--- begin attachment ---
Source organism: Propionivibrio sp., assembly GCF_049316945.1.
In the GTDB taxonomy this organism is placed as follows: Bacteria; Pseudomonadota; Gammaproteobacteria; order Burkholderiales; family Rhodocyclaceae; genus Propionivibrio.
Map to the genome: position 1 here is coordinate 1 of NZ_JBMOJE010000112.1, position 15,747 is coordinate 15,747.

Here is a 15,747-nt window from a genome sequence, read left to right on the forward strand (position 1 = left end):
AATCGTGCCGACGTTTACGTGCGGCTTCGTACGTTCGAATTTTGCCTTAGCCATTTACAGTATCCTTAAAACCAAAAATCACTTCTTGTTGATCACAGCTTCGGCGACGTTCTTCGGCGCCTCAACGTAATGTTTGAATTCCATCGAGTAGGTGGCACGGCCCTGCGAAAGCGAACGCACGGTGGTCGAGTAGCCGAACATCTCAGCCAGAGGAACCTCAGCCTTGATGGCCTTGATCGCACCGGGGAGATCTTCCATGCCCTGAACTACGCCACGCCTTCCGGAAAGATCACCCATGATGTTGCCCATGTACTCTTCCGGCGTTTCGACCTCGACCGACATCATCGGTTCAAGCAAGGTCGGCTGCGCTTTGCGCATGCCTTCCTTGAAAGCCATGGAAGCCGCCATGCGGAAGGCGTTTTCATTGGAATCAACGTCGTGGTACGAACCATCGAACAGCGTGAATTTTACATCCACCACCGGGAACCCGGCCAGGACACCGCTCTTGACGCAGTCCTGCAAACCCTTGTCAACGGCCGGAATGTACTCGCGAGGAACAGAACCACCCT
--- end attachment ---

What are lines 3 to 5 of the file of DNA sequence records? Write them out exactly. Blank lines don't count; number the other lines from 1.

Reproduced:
Map to the genome: position 1 here is coordinate 1 of NZ_JBMOJE010000112.1, position 15,747 is coordinate 15,747.

Here is a 15,747-nt window from a genome sequence, read left to right on the forward strand (position 1 = left end):
AATCGTGCCGACGTTTACGTGCGGCTTCGTACGTTCGAATTTTGCCTTAGCCATTTACAGTATCCTTAAAACCAAAAATCACTTCTTGTTGATCACAGCTTCGGCGACGTTCTTCGGCGCCTCAACGTAATGTTTGAATTCCATCGAGTAGGTGGCACGGCCCTGCGAAAGCGAACGCACGGTGGTCGAGTAGCCGAACATCTCAGCCAGAGGAACCTCAGCCTTGATGGCCTTGATCGCACCGGGGAGATCTTCCATGCCCTGAACTACGCCACGCCTTCCGGAAAGATCACCCATGATGTTGCCCATGTACTCTTCCGGCGTTTCGACCTCGACCGACATCATCGGTTCAAGCAAGGTCGGCTGCGCTTTGCGCATGCCTTCCTTGAAAGCCATGGAAGCCGCCATGCGGAAGGCGTTTTCATTGGAATCAACGTCGTGGTACGAACCATCGAACAGCGTGAATTTTACATCCACCACCGGGAACCCGGCCAGGACACCGCTCTTGACGCAGTCCTGCAAACCCTTGTCAACGGCCGGAATGTACTCGCGAGGAACAGAACCACCCT